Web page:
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SBD/July 19, 2013/Media
SEC Network Sets Launch Date, Signs Deal With Rural Telecommunications Co-Op
Published July 19, 2013
BACK ON THE AIR: In Birmingham, Bob Carlton notes host Paul Finebaum's new ESPN Radio show will "originate out of Charlotte, where ESPN is building a studio to house the show." Pat Smith, the "longtime director of 'The Paul Finebaum Radio Network,' will continue as Finebaum's program director." The new show "likely will be called 'The Paul Finebaum Show.'" Finebaum said it is a "very reasonable guess" that it will begin on Aug. 12. The show likely will "air in his previous time slot of 2 to 6 p.m. Central, or close to it." Finebaum said, "I know it will air in the general time slot that it's been in. It may or may not vary. That is something that has not completely been worked out. But it will definitely be on in the afternoon." In markets around Alabama, Finebaum said that he "expects many of the same affiliates that carried his show before will carry the new show, but he is uncertain how many and which ones." ESPN Radio is "handling those negotiations, and Finebaum said he expects there will be an official announcement as early as next week" (BIRMINGHAM NEWS, 7/19).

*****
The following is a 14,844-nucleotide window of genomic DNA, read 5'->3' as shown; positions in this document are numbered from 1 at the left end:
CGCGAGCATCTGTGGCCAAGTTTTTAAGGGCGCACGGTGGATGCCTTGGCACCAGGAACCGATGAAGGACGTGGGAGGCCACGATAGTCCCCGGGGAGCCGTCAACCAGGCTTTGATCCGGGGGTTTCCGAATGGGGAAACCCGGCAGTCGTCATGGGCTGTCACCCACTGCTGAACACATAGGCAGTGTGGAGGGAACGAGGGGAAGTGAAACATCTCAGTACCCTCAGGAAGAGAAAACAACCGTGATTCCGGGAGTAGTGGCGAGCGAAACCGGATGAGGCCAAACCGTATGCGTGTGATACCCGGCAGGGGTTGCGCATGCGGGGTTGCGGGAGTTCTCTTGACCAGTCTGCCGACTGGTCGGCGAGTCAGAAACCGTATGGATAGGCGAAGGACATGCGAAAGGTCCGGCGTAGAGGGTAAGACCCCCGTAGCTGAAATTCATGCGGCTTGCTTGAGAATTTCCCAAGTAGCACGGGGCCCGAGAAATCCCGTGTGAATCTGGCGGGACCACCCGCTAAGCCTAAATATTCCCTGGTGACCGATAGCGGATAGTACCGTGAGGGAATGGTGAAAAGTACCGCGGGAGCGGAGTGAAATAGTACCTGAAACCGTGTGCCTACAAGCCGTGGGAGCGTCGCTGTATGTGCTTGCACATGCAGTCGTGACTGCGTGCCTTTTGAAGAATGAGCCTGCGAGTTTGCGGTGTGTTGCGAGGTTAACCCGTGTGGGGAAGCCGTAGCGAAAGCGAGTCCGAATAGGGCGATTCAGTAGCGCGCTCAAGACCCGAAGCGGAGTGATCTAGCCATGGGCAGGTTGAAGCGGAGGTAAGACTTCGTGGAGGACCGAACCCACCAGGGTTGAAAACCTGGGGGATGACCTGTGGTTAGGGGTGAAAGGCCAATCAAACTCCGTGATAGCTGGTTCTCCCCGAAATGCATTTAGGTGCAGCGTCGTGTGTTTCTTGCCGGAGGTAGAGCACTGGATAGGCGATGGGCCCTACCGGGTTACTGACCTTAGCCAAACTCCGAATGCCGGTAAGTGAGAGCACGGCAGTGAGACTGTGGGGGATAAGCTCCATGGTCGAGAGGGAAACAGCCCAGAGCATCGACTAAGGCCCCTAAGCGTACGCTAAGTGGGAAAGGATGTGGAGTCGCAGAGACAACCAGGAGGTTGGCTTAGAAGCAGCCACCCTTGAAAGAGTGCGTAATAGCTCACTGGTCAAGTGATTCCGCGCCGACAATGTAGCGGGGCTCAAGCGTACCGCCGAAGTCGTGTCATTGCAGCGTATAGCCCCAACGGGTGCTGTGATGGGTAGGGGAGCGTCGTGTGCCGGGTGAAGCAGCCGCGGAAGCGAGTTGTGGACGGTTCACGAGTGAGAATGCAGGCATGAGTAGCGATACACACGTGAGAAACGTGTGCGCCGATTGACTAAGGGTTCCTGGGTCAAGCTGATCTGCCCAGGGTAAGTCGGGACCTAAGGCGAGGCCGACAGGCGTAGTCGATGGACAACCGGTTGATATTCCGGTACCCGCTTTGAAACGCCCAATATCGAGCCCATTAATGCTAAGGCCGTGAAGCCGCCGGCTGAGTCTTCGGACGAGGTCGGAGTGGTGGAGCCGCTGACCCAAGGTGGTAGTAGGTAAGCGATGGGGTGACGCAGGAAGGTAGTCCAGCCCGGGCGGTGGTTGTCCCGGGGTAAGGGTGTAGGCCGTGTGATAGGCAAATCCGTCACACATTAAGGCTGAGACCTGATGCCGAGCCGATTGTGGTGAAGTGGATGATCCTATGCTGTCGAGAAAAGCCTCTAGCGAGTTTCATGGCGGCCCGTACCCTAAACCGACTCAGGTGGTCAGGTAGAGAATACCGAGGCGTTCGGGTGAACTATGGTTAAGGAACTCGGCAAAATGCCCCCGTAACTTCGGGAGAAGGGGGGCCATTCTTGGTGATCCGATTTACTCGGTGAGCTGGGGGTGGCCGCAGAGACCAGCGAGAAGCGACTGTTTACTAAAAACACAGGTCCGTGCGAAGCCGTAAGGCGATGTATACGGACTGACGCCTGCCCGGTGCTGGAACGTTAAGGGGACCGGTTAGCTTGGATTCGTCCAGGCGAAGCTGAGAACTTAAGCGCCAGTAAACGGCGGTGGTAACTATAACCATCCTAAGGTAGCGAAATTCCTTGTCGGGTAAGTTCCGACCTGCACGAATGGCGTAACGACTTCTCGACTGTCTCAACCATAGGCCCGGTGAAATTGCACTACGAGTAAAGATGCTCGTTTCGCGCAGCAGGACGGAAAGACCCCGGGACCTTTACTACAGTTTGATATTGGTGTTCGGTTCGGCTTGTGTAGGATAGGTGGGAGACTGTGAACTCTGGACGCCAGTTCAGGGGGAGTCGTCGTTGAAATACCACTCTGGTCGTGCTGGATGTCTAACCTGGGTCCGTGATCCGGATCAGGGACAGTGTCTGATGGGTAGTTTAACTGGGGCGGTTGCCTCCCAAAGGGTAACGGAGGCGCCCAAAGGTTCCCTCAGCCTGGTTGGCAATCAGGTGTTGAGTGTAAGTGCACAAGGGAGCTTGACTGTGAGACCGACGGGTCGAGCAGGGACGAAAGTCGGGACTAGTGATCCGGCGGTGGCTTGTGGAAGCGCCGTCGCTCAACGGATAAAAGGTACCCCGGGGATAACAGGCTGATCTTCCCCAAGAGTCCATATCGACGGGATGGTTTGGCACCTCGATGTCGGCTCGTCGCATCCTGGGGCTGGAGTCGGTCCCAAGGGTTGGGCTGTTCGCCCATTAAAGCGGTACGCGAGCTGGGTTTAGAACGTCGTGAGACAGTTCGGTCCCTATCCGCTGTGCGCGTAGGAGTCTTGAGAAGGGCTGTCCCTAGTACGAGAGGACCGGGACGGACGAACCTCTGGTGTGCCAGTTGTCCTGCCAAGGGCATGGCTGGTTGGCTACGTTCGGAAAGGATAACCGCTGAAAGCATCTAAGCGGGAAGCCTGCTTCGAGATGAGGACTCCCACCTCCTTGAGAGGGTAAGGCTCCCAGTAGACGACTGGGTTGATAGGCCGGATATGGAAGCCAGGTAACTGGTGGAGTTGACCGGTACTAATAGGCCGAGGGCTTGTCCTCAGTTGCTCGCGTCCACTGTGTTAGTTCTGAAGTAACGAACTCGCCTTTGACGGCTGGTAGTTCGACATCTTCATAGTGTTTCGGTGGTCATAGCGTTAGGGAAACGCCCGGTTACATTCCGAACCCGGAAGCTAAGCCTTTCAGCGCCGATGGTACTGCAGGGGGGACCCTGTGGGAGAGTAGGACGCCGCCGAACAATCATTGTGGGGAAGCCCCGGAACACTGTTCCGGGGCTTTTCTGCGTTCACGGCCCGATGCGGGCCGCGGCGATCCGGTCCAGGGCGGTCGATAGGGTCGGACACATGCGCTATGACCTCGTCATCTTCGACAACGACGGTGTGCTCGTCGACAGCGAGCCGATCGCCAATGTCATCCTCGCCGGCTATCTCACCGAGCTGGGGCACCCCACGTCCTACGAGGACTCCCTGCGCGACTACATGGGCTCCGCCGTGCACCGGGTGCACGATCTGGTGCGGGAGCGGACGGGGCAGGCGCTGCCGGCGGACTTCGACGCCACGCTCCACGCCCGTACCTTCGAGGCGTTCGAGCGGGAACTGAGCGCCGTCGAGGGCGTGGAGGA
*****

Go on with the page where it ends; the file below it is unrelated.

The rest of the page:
SOUTHERN LIVING: In St. Louis, Bryan Burwell writes the SEC is "on the verge of some rather revolutionary stuff," and may be the "one institution that can bring the arrogant NCAA to its knees." The SEC might convince the "folks who really think they run the NCAA ... to surrender control of the business of this vast and complicated enterprise back into the hands of the people who actually know how to run it: the athletic directors, conference commissioners, coaches and other athletic administrators who do this for a living." SEC Commissioner Mike Slive said, "I think presidents are absolutely essential to the governance of the NCAA, just like they are essential to the way we run the Southeastern Conference. (But) it’s not about whether or not they should be involved. ... The question is what is the best way to utilize their experience and expertise? It’s not about whether or not they should be involved, it is about how best to involve them." He added, "Absolutely the presidents need to make the policies. In our conference we have a great relationship with our presidents. Everyone knows the presidents have a final say. But for example, we don’t need our presidents deciding whether or not we should travel 85 or 86 players" (ST. LOUIS POST-DISPATCH, 7/19).